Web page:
2011 Annual Report
1a.Objectives (from AD-416)
The objective of this cooperative research project is to develop innovative technologies and management practices to enhance beneficial and environmentally sound use of renewable and natural resources in Appalachia. Major components of this research effort include:
• Development of soil-mix specifications to overcome soil physical and chemical limitation in achieving land use goals.
• Evaluating the use of local agricultural, municipal, and industrial by-products as soil amendments to increase soil productivity.
• Development of environmentally sound management practices for sustainable soil production, and water and soil quality.
1b.Approach (from AD-416)
Both the Appalachian Fruit Research Station (AFRS) and the West Virginia State University are doing research on low productive acid (sandstone and shale based) soils. The application of biochar, digested chicken litter, or other organic and inorganic soil amendments, to acid soils has the potential to increase productivity while reducing the leaching of deleterious chemicals into the ground water.
WVSU is actively engaged in research into managing natural resources and utilization of agricultural waste and thermophilic anaerobic digestion. AFRS is actively conducting research on culture of fruit trees in the Appalachian region. Steps to mitigate the negative effects of sandstone and shale based soils is beneficial to both organizations.
The results of this research will lead to the development of technologies/ management practices that improve the physical, chemical, and/or biological characteristics of acid weathered soils. Knowledge developed from this project will improve our understanding of the soil physical/chemical properties that improve soil productivity. Management practices development will provide science-based guidance for agronomic beneficial and environmentally sound and sustainable use of natural resources. The net result will form the basis of improved agricultural practices that help balance economic, aesthetic, and environmental goals for resources management in Appalachia.
Collaborations were established with biochar producers within USDA (SRRC, New Orleans, LA; ERRC, Wyndmoor, PA) and with private industry (Piedmont Bioproduct, Gretna, VA). Agronomic (e.g. nutrient availability) and environmental (e.g. excess nutrients and heavy metals solubility) traits (e.g. nutrients availability, liming potential, etc.) of biochar from different feedstock and pyrolysis processing is determined by bench-top chemical assays. The use of biochar as a soil amendment for the area acid soils is being evaluated in a series of incubation and greenhouse studies. Effect on soil fertility, acidity, and application rate effect on leachate composition are evaluated in order to arrive at an agronomic beneficial and environmentally sound use of biochar in soil. Biochar agglomeration technology is being developed for the use of byproducts and efficient delivery of biochar to soil. Biochar agglomeration is conducted to minimize off-site air-born and off-site runoff losses of biochar. Binders are developed and waste-stream additives are used to meet the set of predetermined physical characteristics and to enhance the agronomic impact of the pelleted biochar.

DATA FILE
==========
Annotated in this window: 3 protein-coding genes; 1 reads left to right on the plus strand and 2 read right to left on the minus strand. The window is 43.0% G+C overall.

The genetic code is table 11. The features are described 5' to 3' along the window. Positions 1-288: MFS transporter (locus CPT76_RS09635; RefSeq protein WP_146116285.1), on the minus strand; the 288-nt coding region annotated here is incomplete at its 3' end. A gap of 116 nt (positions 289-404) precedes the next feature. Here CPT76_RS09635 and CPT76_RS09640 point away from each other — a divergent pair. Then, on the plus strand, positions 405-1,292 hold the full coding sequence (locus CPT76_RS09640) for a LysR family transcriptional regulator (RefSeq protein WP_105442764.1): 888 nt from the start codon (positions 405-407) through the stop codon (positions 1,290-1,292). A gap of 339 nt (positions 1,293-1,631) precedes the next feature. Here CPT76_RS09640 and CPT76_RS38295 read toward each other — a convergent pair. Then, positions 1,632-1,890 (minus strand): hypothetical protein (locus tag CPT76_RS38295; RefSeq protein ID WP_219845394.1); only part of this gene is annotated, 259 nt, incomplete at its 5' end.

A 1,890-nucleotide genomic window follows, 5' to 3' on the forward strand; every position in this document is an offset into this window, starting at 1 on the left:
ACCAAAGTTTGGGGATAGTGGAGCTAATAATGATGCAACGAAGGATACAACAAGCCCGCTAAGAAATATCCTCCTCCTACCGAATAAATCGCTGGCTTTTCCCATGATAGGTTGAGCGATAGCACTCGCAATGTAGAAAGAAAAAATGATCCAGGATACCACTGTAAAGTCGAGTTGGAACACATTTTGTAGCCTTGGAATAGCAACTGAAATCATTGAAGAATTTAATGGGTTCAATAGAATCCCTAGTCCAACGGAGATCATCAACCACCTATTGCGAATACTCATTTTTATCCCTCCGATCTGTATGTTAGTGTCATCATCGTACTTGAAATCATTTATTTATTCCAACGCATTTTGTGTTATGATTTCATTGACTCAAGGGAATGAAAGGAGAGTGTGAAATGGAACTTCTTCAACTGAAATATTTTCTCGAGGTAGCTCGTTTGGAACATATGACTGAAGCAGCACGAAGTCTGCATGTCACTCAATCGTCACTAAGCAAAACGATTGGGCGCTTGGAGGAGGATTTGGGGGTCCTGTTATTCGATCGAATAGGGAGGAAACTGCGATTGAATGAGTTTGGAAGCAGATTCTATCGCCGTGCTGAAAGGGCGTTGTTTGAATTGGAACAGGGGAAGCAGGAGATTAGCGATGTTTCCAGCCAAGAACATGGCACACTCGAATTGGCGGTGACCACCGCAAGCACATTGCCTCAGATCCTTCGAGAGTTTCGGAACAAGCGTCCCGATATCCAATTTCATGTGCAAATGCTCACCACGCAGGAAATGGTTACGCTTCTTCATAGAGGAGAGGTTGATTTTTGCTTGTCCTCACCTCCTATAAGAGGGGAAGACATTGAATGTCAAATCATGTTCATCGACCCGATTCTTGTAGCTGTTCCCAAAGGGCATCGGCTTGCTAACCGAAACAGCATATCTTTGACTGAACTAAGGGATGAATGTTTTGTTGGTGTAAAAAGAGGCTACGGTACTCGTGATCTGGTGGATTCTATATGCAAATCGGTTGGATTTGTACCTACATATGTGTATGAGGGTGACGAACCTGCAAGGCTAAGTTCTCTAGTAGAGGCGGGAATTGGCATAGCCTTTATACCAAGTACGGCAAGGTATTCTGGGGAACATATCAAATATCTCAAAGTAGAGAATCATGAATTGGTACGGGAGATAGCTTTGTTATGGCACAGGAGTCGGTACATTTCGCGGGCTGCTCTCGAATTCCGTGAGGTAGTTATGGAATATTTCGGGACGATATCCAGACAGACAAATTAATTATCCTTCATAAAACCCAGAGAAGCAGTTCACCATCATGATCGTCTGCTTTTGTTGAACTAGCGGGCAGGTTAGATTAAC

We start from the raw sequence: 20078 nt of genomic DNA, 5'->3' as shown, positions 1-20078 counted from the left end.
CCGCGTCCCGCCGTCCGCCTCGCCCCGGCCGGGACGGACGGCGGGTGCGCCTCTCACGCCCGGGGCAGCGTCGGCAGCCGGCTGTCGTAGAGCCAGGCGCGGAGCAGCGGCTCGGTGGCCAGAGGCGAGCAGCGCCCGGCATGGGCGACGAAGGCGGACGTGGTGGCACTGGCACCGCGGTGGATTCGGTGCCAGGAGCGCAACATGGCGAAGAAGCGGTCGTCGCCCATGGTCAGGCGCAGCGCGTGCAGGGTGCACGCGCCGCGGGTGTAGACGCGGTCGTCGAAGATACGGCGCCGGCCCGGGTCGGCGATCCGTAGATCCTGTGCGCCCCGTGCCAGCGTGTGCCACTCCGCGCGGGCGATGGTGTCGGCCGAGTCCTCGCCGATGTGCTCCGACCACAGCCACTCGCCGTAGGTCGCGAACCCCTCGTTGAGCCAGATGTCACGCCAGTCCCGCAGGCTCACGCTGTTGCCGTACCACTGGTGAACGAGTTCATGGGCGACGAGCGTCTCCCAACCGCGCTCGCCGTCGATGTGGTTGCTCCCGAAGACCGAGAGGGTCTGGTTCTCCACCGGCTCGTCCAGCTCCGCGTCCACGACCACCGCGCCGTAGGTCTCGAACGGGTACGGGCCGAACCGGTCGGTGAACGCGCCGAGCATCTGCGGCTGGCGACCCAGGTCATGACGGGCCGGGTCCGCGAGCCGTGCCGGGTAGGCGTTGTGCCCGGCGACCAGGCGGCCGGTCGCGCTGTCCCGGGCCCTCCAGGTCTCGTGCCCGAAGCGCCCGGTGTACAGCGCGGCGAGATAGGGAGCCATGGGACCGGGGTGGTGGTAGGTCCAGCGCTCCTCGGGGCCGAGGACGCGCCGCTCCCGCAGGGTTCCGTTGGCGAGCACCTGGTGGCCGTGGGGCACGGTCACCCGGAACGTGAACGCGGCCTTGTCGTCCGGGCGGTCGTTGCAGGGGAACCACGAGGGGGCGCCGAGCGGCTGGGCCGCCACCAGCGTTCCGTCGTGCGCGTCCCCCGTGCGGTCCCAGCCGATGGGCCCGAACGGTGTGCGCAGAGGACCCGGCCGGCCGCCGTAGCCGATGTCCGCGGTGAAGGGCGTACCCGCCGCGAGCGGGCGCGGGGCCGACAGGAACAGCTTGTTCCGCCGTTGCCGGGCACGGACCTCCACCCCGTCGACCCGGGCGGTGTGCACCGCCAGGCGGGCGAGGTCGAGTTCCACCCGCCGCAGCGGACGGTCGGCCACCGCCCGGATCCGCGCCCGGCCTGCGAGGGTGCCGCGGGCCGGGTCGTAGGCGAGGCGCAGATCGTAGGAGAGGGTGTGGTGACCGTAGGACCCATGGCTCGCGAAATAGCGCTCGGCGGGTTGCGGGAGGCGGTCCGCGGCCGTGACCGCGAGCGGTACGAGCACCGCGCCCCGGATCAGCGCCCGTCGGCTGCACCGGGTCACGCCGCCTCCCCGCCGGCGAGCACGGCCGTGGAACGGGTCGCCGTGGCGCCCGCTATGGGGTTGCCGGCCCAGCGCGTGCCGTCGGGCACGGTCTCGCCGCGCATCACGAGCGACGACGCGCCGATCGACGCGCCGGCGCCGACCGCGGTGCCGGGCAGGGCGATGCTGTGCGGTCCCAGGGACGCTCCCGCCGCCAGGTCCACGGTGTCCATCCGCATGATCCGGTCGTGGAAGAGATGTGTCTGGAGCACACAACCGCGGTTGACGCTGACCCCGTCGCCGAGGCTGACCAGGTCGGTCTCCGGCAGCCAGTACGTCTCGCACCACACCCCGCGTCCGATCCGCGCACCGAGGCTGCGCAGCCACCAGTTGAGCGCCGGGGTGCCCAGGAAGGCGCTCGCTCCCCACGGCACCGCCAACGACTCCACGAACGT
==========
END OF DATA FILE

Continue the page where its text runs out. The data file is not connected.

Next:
The performance of a bio-infiltration soil mix is being evaluated in a rain garden setting, established in collaboration with Beckley Sanitary Board at the Exhibition Coal Mine, Beckley, WV. Inflow and effluent is collected at three different locations after each major rain event and analyzed for ionic composition. On-site soil infiltration will be measured during the summer of 2011 to evaluate mid-term rain garden and soil mix performances. A Land Use Agreement was established with The Resort at Glade Springs, Glade Springs, WV. The location for three runoff management practices, each representing a different land use, were identified (golf course, farm and road maintenance equipment washing area, equestrian area). Runoff at current locations is being monitored for ionic composition.
A detached lysimeter experiment was established in collaboration with the Appalachian Plant Materials Center at Alderson, WV, to evaluate the use of 19 different plant materials in a rain garden setting. Water, nutrients, and heavy metal mass balance in the plant-soil-leachate continuum was determined and plant species efficiency is evaluated.
A soil rating tool for soil-based storm water management practices for the state of West Virginia is being developed. During this reporting period, the established rating tool went through an internal review at NRCS and is being test-run on locations of known soil properties and characteristics. The rating tool is scheduled to be uploaded to the NRCS website later this summer, and to become operational and available to the public before the end of the 2011 calendar year.
The use of biochar to remove enteric bacteria (E. Coli) from runoff water is being tested using biochar from different feedstock and pyrolysis procedures. Preliminary kinetic and batch studies were conducted to established bacteria removal assay conditions. The ADODR has monitored activities through meetings.